Giving up the Ghost

A novel by Mary Logue published in installments each day in the Star Tribune from June 9 to July 28, 2013.
Day 12 of 50 | Published Thursday, June 20, 2013
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The story: Wendy was just 25 when she met Richard, a Minneapolis artist, at the New French Café. They fell in love, married, bought a cabin in northern Minnesota where they spent their summers. But when Richard died unexpectedly, Wendy found it difficult to move on. Because she kept seeing Richard’s ghost….
Mary Logue
Mary Logue is the author of more than twenty-five books, including poetry, fiction, nonfiction, mysteries and children’s stories. She has won a Minnesota Book Award, the Charlotte Zolotow Honor Award, and many other honors. She lives with her husband, writer Pete Hautman, in Minnesota and Wisconsin.

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Mary Logue talks about writing, and 'Giving Up the Ghost'

Star Tribune editor: Our serial fiction and e-book project

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Giving Up the Ghost

Chapter 12 continues

So far: If Wendy leaves the cabin, will the ghost disappear?

Many years ago Gary decided to have a dinner party. Not a big affair. Me and two other people. This was before Richard. Before Mint. I told him I would make an apple pie but when the day came I didn’t have enough time so I bought a frozen apple pie and tried not to feel too guilty about it.

It was a really nice expensive organic frozen apple pie. I handed it to Gary and he said he would put it in the oven. The other guests were drinking wine in the porch and I joined them.

Halfway through dinner, the timer went off and Gary said, “Oh, the pie.”

He ran into the kitchen to take it out of the oven. When he came back his eyes were slightly bulging.

“What?” I asked.

“The pie looks funny.”

“What’s the matter with it?”

“It’s flat.”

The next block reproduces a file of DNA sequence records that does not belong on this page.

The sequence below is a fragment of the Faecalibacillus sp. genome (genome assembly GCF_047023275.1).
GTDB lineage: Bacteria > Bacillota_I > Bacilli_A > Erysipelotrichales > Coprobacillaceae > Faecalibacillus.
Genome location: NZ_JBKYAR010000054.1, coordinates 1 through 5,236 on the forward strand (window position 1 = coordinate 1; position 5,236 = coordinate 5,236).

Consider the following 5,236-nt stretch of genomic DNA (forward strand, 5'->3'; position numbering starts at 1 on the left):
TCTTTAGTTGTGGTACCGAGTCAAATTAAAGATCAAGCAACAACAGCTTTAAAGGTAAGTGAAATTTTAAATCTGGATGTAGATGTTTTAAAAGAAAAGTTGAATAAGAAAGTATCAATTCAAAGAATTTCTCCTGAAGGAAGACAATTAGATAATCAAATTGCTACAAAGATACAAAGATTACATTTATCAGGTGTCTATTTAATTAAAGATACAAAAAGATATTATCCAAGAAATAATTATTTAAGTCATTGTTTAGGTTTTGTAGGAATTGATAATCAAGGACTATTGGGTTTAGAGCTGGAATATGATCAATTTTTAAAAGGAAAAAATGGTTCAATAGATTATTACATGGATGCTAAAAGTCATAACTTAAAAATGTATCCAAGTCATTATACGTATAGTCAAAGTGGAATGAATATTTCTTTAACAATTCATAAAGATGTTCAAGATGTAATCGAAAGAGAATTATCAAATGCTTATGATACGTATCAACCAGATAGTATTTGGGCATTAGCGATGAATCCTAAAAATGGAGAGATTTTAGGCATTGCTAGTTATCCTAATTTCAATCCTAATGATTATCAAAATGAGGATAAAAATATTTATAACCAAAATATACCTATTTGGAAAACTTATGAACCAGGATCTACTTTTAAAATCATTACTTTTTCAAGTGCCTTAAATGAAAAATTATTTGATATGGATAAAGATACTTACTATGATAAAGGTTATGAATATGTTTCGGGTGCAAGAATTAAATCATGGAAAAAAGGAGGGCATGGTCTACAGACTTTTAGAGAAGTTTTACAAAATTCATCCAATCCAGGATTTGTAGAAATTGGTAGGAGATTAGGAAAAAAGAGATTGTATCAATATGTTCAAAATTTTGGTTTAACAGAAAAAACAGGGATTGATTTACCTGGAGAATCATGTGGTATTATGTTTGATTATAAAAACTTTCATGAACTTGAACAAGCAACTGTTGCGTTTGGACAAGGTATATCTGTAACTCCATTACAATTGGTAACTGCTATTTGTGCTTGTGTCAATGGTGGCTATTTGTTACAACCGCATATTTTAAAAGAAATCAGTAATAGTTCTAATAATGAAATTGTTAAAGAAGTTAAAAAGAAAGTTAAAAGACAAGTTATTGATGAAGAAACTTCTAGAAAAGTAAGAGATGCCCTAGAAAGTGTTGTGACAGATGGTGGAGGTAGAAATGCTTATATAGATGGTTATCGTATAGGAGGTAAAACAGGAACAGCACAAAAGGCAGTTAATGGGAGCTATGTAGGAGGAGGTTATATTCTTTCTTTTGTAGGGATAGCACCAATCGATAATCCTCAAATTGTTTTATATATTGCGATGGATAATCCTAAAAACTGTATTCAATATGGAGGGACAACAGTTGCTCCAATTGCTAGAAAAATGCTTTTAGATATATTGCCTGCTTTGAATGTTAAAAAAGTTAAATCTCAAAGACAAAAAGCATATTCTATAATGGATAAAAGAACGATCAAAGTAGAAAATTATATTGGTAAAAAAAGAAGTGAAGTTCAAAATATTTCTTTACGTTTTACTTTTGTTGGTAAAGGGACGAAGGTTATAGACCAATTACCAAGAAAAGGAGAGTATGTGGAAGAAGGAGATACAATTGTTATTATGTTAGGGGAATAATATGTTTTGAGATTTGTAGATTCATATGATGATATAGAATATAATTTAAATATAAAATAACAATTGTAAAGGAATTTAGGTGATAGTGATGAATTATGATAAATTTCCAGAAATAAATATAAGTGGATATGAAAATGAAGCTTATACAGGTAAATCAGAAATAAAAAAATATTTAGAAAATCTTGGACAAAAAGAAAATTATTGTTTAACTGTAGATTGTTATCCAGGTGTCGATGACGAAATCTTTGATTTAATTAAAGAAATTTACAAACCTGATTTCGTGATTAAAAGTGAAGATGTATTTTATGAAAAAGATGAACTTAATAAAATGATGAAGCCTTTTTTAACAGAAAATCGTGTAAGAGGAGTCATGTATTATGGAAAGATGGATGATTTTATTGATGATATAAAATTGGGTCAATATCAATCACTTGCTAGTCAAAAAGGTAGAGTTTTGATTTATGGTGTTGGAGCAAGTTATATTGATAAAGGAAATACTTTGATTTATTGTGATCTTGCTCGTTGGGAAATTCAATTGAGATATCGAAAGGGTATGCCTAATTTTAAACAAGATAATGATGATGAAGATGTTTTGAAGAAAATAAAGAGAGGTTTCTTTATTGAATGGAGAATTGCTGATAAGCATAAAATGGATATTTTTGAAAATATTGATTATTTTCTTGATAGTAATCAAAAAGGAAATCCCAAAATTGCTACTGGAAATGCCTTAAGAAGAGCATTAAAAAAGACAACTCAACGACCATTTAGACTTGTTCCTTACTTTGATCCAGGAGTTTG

I followed him into the kitchen. The pie was very flat. The pie was so flat that it covered the whole cookie sheet.

“What did you do?” I asked.

“Just what it said on the box. It said put it on a cookie sheet. So I did.”

“That’s all you did? Really?” I knew Gary wasn’t telling me something.

He puffed up and said indignantly, “I carefully took it out of the tin and placed it gently on the cookie sheet.”

“You took it out of the pie tin?”

“Well, yes,” Gary said slowly, as realization broke over his face. “I didn’t think it needed both.”

• • •

Richard was a great cook. He went through cooking streaks: a million different recipes for pizza, pancakes, pate, whatever, we’d have it in every form it took.

One fall we had every kind of risotto known to Italians, and then some they’d rather not know about. We had risotto with leeks and gruyere, risotto with anchovies and butter, risotto with corn and chives.

My favorite was risotto with chanterelles and champagne. Richard found the chanterelles in the woods around the cabin — salmony yellow with a ruffled, fluted shape. Delicate but with a rich flavor. The champagne was a perfect foil for them.

This year Richard had gathered one early batch of chanterelles from around the cabin. After he died, the mushrooms withered in the woods, never having the chance to commingle with champagne.

• • •

Lucinda left a message on the answering machine. “Listen, Wendy, I’m sorry you’re having such a hard time right now, but I need to get moving on this show. I have enough work in the gallery, but I would really like to include his most recent paintings. We need to talk.”

She was putting the squeeze on.

What would Richard want me to do?

Chapter 13

When I called Lucinda two days later, she was slightly frosty. “I have to set a date, Wendy.”

“When were you thinking?”

“Late January. Before everyone who is anyone goes off for their winter vacation. It would have been nice to have done the show before Christmas, but that’s impossible now.”

“Richard’s birthday is in late January,” I mentioned.

“I know,” she said and for the first time I heard a spoonful of sorrow in her voice, a fish swimming through the seaweed.

Richard loved shows. He was an unusual artist in that regard. He would get completely bent out of shape, crazy, swearing that none of his new paintings were any good. He no longer had what it took. He didn’t want anyone to see them. Then he wanted everyone to see them. They were the best he’d ever done. His big breakthrough.

This teeter-tottering went on right up until the moment of the show. Just when I was about to lose my mind, he’d regain his footing. He’d put on the new tie I had made him and smile. As soon as people walked through the door, he was relaxed and happy, hallooing everybody, hugging and kissing and pointing. I’d down a straight shot of vodka and watch him enjoy himself.

Once he had done all he could do, he relaxed.

Tomorrow: Chapter 13 continues.


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